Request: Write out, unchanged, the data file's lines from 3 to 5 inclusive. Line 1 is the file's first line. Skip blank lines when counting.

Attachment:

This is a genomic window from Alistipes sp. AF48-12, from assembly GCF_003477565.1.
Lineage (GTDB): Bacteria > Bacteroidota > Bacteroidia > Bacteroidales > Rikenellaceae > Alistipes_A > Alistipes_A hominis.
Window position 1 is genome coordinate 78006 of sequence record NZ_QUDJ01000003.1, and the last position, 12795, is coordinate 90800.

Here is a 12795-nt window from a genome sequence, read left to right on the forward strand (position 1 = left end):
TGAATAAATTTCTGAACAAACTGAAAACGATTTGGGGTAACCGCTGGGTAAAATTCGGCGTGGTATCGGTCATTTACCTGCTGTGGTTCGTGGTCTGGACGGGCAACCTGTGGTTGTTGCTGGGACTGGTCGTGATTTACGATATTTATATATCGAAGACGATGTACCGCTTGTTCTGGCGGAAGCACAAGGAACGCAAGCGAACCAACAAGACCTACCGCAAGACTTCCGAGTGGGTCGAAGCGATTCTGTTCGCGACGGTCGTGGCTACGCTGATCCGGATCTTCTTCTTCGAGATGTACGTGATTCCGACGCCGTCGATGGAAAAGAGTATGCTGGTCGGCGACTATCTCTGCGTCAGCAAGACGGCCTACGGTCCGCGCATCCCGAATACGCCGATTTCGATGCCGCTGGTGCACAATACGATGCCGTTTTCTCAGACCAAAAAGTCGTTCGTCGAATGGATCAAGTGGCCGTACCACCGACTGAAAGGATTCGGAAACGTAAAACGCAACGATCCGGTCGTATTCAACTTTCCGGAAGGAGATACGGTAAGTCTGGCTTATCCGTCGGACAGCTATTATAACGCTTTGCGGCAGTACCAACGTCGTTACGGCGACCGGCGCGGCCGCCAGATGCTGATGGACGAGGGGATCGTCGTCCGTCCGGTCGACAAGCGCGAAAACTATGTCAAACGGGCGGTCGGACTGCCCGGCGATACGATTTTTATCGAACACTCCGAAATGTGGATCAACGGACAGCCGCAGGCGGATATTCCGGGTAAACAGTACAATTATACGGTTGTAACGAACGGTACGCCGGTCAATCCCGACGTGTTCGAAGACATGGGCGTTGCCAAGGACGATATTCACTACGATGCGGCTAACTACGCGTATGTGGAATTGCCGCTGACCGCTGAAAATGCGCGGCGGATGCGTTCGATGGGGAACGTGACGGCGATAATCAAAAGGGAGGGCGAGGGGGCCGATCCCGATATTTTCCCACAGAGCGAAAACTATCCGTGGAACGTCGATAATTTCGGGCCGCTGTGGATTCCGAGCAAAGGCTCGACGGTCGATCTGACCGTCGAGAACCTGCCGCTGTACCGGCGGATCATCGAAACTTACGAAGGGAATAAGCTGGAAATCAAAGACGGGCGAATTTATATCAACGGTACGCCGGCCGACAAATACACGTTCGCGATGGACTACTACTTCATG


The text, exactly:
Window position 1 is genome coordinate 78006 of sequence record NZ_QUDJ01000003.1, and the last position, 12795, is coordinate 90800.

Here is a 12795-nt window from a genome sequence, read left to right on the forward strand (position 1 = left end):
TGAATAAATTTCTGAACAAACTGAAAACGATTTGGGGTAACCGCTGGGTAAAATTCGGCGTGGTATCGGTCATTTACCTGCTGTGGTTCGTGGTCTGGACGGGCAACCTGTGGTTGTTGCTGGGACTGGTCGTGATTTACGATATTTATATATCGAAGACGATGTACCGCTTGTTCTGGCGGAAGCACAAGGAACGCAAGCGAACCAACAAGACCTACCGCAAGACTTCCGAGTGGGTCGAAGCGATTCTGTTCGCGACGGTCGTGGCTACGCTGATCCGGATCTTCTTCTTCGAGATGTACGTGATTCCGACGCCGTCGATGGAAAAGAGTATGCTGGTCGGCGACTATCTCTGCGTCAGCAAGACGGCCTACGGTCCGCGCATCCCGAATACGCCGATTTCGATGCCGCTGGTGCACAATACGATGCCGTTTTCTCAGACCAAAAAGTCGTTCGTCGAATGGATCAAGTGGCCGTACCACCGACTGAAAGGATTCGGAAACGTAAAACGCAACGATCCGGTCGTATTCAACTTTCCGGAAGGAGATACGGTAAGTCTGGCTTATCCGTCGGACAGCTATTATAACGCTTTGCGGCAGTACCAACGTCGTTACGGCGACCGGCGCGGCCGCCAGATGCTGATGGACGAGGGGATCGTCGTCCGTCCGGTCGACAAGCGCGAAAACTATGTCAAACGGGCGGTCGGACTGCCCGGCGATACGATTTTTATCGAACACTCCGAAATGTGGATCAACGGACAGCCGCAGGCGGATATTCCGGGTAAACAGTACAATTATACGGTTGTAACGAACGGTACGCCGGTCAATCCCGACGTGTTCGAAGACATGGGCGTTGCCAAGGACGATATTCACTACGATGCGGCTAACTACGCGTATGTGGAATTGCCGCTGACCGCTGAAAATGCGCGGCGGATGCGTTCGATGGGGAACGTGACGGCGATAATCAAAAGGGAGGGCGAGGGGGCCGATCCCGATATTTTCCCACAGAGCGAAAACTATCCGTGGAACGTCGATAATTTCGGGCCGCTGTGGATTCCGAGCAAAGGCTCGACGGTCGATCTGACCGTCGAGAACCTGCCGCTGTACCGGCGGATCATCGAAACTTACGAAGGGAATAAGCTGGAAATCAAAGACGGGCGAATTTATATCAACGGTACGCCGGCCGACAAATACACGTTCGCGATGGACTACTACTTCATG